The hydroelectric dam, or "impoundment facility," is the most widely used water-powered technology. Typically, water from a river is impounded behind a barricade, or dam, creating a reservoir. Water is released from the reservoir as needed to flow through a turbine, causing it to spin, thus activating a generator, which produces electricity.

The "diversion facility," the second means of harnessing major water power, uses a conduit to divert, parts of a river to the turbines which set the generator in motion. Not surprisingly, the power plants at Niagara Falls, New York, are diversion facilities.

Ocean Power Technologies

Using the ocean's waves, tides and currents to generate renewable, sustainable energy is leading to interesting experimental projects world-wide. There are many companies with promising technologies who are engaged in the years-long process of building, siting and deploying pilots for longterm testing in various parts of the world. So far, though, only a few companies have successfully installed their technologies and linked them to their respective grids.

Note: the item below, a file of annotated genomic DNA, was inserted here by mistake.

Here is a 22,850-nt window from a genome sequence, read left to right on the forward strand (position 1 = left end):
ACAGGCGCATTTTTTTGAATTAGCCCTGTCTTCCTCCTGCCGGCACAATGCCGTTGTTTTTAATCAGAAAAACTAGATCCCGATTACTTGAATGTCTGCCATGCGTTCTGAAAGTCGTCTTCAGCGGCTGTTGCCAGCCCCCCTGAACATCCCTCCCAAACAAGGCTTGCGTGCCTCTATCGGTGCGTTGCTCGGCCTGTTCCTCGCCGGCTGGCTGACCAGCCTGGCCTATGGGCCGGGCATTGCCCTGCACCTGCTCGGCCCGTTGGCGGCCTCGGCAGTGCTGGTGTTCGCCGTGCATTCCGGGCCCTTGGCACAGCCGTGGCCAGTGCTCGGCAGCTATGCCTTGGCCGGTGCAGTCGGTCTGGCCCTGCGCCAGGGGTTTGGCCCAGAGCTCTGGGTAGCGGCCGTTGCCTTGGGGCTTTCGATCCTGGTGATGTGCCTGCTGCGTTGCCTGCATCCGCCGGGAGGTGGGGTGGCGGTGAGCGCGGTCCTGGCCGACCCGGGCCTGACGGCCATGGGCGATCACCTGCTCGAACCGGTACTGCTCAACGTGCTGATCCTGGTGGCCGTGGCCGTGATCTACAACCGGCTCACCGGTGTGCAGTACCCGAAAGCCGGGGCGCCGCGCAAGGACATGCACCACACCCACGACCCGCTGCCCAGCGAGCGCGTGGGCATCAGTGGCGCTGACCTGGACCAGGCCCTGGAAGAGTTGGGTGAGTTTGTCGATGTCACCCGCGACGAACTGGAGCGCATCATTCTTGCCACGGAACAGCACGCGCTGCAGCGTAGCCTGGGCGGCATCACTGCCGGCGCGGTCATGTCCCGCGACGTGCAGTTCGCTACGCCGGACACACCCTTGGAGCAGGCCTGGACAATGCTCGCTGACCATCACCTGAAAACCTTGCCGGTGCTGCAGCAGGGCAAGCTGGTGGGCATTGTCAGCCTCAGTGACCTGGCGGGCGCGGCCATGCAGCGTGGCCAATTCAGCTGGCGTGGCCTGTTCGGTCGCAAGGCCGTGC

Ireland's Galway Bay hosts two projects with very different approaches to ocean wave technology. Wavebob's WEC-1 is a floating buoy, an oscillating system capable of "tuning in" to and absorbing the variable wave periods and heights, then maximizing their useful power output. The other, Ocean Energy's OE Buoy works on the oscillating water column principle to spin a turbine which powers a generator. The deployed unit produces .015 MW of power.

Off the coast of Oahu, Hawaii Ocean Power Technologies (OPT) has anchored its PowerBuoy®, another bobbing device that uses its movements to drive a generator, which produces electricity that is sent to shore via underwater cable.

New Fresh Water Technologies

New Energy Corporation makes turbine devices similar to those used to generate wind power that can be used in tidal or fresh water condition. So far they've deployed one 5 kW project in the U.S. (Ruby, Alaska) and several more in Canada.

Hydro Green Energy's deployed project on the Mississippi River at Hastings, Minnesota, utilizes hydrokinetic turbine power, which is generated from the flow, current or velocity of water. The project currently produces .07 MW of electricity using two turbines, which can be maintained above water level. It is an adjunct to a lock-and-dam owned by the city, and it is the first commercial hydrokinetic power facility approved by the FERC.

Verdant Power is now commercially licensed to expand its "Free Flow" tidal system, the RITE Project, in New York's East River, as well as its and its "Free Flow" river system, the CORE Project, in the St. Lawrence River at Cornwall, Ontario. Free Flow's underwater 3-blade, horizontal-axis turbines rotate with the flow of the currents to drive a speed increase which powers a grid-linked generator.